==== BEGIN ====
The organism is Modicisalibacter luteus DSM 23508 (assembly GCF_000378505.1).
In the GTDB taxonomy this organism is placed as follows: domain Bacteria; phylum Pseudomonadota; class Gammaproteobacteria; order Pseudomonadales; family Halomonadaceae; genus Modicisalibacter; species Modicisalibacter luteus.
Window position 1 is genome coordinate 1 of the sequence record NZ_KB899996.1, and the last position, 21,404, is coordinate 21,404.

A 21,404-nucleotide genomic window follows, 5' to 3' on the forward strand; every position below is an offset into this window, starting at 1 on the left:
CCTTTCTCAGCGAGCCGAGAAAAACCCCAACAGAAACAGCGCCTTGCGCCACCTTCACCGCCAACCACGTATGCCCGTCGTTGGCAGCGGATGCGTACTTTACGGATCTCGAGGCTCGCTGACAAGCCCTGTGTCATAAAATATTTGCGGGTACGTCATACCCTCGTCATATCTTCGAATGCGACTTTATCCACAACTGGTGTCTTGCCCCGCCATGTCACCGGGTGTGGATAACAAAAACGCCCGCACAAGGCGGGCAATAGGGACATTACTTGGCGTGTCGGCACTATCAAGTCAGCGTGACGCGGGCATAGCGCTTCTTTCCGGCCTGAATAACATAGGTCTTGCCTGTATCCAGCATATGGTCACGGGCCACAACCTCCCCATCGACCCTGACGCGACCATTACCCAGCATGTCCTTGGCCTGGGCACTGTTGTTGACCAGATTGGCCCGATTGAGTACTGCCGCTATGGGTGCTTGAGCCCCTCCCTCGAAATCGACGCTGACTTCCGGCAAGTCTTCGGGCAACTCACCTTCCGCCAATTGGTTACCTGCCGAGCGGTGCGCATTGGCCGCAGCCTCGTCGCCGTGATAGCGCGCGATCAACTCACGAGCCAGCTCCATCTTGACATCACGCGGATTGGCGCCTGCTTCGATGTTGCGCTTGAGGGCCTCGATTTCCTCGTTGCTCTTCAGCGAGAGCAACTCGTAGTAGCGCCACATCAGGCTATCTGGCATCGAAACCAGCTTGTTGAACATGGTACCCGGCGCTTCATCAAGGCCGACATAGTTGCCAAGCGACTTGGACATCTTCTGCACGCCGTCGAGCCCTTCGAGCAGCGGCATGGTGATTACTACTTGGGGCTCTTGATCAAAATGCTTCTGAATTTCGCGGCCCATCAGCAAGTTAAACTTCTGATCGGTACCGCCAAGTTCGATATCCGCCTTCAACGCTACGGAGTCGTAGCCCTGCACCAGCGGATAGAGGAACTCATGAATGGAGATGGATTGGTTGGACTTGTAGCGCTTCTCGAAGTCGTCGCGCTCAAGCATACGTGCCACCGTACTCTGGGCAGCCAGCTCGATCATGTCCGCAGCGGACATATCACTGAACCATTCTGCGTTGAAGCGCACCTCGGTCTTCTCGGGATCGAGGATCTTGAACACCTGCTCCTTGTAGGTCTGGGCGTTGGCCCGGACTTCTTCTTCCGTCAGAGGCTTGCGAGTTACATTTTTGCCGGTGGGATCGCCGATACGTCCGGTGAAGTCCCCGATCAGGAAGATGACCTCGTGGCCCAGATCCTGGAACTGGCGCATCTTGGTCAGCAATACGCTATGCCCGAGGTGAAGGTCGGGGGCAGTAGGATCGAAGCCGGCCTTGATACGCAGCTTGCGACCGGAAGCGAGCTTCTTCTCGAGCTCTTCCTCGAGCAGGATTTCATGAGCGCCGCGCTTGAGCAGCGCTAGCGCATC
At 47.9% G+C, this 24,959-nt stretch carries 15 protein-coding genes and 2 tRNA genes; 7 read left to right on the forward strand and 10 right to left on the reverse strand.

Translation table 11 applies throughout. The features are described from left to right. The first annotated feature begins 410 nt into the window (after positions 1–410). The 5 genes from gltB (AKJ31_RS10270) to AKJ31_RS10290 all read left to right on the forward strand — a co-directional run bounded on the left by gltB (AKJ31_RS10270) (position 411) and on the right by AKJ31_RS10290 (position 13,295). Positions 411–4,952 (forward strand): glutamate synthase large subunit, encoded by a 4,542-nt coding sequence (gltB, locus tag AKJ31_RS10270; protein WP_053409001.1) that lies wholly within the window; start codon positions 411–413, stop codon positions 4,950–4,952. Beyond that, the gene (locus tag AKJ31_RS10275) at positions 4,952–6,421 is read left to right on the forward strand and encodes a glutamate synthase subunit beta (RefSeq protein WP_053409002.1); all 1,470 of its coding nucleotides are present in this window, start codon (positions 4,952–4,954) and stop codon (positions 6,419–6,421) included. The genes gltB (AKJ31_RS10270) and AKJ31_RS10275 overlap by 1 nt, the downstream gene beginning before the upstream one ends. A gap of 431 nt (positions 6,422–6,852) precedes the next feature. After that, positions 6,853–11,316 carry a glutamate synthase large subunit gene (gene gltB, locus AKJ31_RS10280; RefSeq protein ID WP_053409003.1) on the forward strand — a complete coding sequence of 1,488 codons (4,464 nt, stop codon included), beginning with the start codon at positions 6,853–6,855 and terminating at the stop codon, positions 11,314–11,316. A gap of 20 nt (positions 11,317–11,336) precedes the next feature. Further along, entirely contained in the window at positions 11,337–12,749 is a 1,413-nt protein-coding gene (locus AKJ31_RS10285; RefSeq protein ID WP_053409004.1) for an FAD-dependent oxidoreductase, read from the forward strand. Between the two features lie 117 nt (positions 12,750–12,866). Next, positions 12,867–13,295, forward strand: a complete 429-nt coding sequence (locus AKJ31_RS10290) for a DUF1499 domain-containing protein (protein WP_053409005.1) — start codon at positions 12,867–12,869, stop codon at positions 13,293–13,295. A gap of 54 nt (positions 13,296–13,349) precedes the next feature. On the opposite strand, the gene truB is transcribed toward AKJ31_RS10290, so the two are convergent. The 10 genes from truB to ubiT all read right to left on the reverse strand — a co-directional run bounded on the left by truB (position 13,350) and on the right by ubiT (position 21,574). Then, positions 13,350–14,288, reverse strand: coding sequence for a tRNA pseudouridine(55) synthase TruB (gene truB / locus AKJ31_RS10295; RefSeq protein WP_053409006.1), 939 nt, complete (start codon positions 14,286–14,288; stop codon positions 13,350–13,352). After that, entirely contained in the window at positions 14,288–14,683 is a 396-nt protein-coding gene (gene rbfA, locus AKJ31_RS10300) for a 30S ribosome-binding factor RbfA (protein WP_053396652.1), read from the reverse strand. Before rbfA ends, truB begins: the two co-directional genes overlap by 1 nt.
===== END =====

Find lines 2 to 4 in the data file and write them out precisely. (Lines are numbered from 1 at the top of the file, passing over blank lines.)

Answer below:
In the GTDB taxonomy this organism is placed as follows: domain Bacteria; phylum Pseudomonadota; class Gammaproteobacteria; order Pseudomonadales; family Halomonadaceae; genus Modicisalibacter; species Modicisalibacter luteus.
Window position 1 is genome coordinate 1 of the sequence record NZ_KB899996.1, and the last position, 21,404, is coordinate 21,404.

A 21,404-nucleotide genomic window follows, 5' to 3' on the forward strand; every position below is an offset into this window, starting at 1 on the left: